Tongan jugglers

Tongan juggler, topless

Women, perhaps portraited on Malaspina's visit to Vavaʻu in 1793, performing different dances and games, including hiko (juggling). Source: Jennifer Shennam, via Wikimedia Commons.

I found this image while looking for juggling art to feature on this blog. It intrigued me, but I didn’t know anything about it.

Then I read a passage in Kit Summers’s Juggling With Finesse that shed some light on the woman juggling:

“When I was in Hawaii juggling with the wonderful juggler Barrett Felker I talked with a woman from Tonga, who told me that juggling was a game on her island. Only the women participated. They would see how many balls they could shower … One would bet another; she juggled until she missed then the other would take her turn. As many as 7 green tui tui nuts were showered. The women to whom I talked did not even know how to cascade 3, only how to shower them. The Los Angeles Times reported in 1978 that Nuku alofa on the island of Tonga may have more jugglers per square mile than any other place on earth.”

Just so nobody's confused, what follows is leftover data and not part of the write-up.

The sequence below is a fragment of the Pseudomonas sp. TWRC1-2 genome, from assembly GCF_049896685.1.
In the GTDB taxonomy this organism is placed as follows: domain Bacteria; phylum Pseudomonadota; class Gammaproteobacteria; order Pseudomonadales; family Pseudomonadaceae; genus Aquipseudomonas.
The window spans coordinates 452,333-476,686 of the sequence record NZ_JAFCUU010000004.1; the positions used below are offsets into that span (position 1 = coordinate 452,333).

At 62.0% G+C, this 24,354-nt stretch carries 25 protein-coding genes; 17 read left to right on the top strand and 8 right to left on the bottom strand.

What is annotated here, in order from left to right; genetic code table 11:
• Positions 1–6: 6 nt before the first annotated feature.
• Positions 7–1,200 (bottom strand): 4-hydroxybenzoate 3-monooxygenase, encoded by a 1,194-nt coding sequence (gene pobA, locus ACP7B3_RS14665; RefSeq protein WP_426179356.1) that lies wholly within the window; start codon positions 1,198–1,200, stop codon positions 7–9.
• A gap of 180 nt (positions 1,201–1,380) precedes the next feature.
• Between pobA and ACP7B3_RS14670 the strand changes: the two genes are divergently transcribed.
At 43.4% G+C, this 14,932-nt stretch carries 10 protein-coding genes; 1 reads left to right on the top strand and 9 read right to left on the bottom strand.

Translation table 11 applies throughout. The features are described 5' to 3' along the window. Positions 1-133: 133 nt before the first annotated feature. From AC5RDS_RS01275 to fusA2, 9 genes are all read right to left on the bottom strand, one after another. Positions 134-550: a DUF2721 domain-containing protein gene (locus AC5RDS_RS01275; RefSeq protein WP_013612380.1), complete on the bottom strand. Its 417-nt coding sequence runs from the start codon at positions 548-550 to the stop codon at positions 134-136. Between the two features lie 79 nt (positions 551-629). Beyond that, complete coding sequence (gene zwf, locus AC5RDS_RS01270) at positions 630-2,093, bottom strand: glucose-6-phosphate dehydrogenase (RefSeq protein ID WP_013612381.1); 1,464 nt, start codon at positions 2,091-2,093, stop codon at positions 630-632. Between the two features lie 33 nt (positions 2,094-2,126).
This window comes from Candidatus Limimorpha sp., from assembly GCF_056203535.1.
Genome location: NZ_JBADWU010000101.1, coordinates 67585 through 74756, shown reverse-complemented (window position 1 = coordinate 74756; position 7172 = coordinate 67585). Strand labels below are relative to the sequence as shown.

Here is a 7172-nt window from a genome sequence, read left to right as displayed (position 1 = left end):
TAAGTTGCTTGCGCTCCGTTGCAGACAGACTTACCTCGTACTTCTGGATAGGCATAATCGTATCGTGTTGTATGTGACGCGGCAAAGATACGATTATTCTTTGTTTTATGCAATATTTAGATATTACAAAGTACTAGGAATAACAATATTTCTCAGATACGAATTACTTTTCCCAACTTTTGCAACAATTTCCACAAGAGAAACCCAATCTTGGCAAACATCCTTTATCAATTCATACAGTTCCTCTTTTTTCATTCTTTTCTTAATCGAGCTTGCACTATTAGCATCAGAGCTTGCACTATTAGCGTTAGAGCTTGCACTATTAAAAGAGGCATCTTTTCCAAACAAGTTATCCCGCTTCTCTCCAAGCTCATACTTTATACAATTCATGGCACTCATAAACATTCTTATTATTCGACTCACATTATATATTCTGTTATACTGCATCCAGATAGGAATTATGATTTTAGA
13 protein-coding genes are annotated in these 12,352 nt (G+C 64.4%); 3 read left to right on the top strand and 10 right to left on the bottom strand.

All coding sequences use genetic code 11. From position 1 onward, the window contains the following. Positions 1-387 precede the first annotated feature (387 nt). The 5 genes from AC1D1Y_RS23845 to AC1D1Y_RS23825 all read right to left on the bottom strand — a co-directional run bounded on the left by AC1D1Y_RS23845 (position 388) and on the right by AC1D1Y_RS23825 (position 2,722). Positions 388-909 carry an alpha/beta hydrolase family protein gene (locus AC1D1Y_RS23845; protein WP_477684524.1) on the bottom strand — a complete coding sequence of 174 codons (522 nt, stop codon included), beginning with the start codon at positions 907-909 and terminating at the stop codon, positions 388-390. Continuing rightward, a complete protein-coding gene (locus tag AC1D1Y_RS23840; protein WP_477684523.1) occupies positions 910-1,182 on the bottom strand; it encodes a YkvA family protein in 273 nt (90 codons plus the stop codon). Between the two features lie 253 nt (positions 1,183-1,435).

Steve Cohen went to Tonga to check it out, and learned the game is called hiko.

“Many girls could juggle five without even warming up,” he says.

I spent the last month or so learning the three-ball shower, and actually found it quite difficult. It’s impressive watching these girls shower three or more balls like a casual game of hopscotch, not even thinking about it, or giving a thought to how difficult it might be. That perceived difficulty is a real wall in learning how to juggle. If you make juggling out to be something that’s nearly impossible to do, it’s probably going to be much harder to learn than if you approach it with a more open attitude.

Here’s a 30-year-old video clip about the Tongan jugglers uploaded to YouTube by an entertainer in Auckland, New Zealand, who goes by Walnut the Clown. He says he is interested in preserving the memory of New Zealand entertainers.

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